Other possible values for the arrows option are THICK (big arrows), LINE (no arrowheads), SLIM (like thin, but with better arrowheads), and NONE (no direction field - don't use this option with dfieldplot).

The phaseportrait command is even more useful. What it does, essentially, is to plot solution trajectories for a set of initial conditions that you specify. Optionally, phaseportrait can plot the trajectories and the direction field. Here is an example of using phaseportrait to plot two trajectories for our two dimensional system, equation 4.

```  > phaseportrait(sys1,[x,y],t=0..1,[0,0,1],[0,1,0],x=-2..2,y=-2..2);
```

The first four arguments to phaseportrait are required. First comes the system of differential equations. The second argument is the list of dependent variables. The third argument specifies a range for t. In the example, we specified the range t=0 to t=1, but you might have to use a larger or smaller range. The fourth argument is a set of lists. Each list in the set represents an initial condition, giving the values of t, x and y. For example the list `[0,0,1]` represents the initial condition x(0) = 0 and y(0)=1. The first item in the list is the value of t. More initial conditions could have been specified by including more lists in the set.

The phaseportrait command can also plot direction fields if you specify the arrows option. Here is an example.

```  > phaseportrait(sys1,[x,y],t=0..1,[0,0,1],[0,1,0],[0,1/2,-1/2],
x=-2..2,y=-2..2,arrows=THIN);
```

The arrows argument can only have the values given above for the dfieldplot command. The value NONE is the default if you don't use this optional argument.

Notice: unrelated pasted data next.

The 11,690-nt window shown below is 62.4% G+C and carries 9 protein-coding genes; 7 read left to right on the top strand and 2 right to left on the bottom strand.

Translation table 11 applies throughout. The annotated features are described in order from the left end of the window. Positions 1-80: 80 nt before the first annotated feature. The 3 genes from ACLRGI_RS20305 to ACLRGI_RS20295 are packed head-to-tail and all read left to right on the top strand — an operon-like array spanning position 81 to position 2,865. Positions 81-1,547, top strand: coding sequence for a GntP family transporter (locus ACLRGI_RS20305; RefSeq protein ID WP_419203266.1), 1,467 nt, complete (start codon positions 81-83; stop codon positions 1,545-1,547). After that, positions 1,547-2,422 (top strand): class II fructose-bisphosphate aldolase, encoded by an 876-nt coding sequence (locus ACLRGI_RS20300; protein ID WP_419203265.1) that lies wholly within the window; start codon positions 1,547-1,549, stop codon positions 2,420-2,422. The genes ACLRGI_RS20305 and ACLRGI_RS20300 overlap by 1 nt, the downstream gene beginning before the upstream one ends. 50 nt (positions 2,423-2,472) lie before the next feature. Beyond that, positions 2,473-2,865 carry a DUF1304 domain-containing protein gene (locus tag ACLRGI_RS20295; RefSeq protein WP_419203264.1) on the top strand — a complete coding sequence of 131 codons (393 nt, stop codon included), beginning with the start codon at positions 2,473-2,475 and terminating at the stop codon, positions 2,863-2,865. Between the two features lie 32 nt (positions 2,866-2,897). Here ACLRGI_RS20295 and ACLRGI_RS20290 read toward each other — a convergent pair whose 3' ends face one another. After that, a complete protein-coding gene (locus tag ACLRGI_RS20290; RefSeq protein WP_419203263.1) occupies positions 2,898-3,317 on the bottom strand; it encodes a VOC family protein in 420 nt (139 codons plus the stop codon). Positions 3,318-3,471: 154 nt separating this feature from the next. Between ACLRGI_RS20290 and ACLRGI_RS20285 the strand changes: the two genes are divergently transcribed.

In the previous examples we have used a relatively short time interval. Many times you need to use a longer time interval. This can result in a very jagged plot, like from the following command.

```  > phaseportrait(sys1,[x,y],t=0..5,[0,0,1],[0,1,0],x=-2..2,y=-2..2);
```

The reason for the jagged appearance is that the numerical integration is being done with a stepsize that is too large. The fix is to set the step size with the stepsize command as in the following command.

```  > phaseportrait(sys1,[x,y],t=0..5,[0,0,1],[0,1,0],x=-2..2,y=-2..2,stepsize=0.1);
```

If the plot is still jagged after you decrease the step size, try decreasing it again. However, the smaller the step size, the longer the integration takes, so be cautious in reducing the step size.

Using the phaseportrait command to plot trajectories for a single first order differential equation is straightforward. See the following example.

```  > phaseportrait(de1,[t,x],t=0..2,[0,1],[0,2]);
```

Note that only two values have to be specified for each initial condition. The arrows option can be used to plot the direction field along with the trajectories.

Finally, the phaseportrait command can be used to plot individual components versus t by using the scene optional argument. Here is an example of plotting x versus t for our two-dimensional system.

```  > phaseportrait(sys1,[x,y],t=0..1,[0,0,1],[0,1,0],scene=[t,x]);
```

You might wonder why you would want to do this. One common reason to plot a single component is to determine the approximate period when a solution is periodic.

Next: Lower level routines: DEplot1 Up: Plotting direction fields and Previous: Direction fields only: fieldplot

William W. Farr
Thu Oct 24 13:33:53 EDT 1996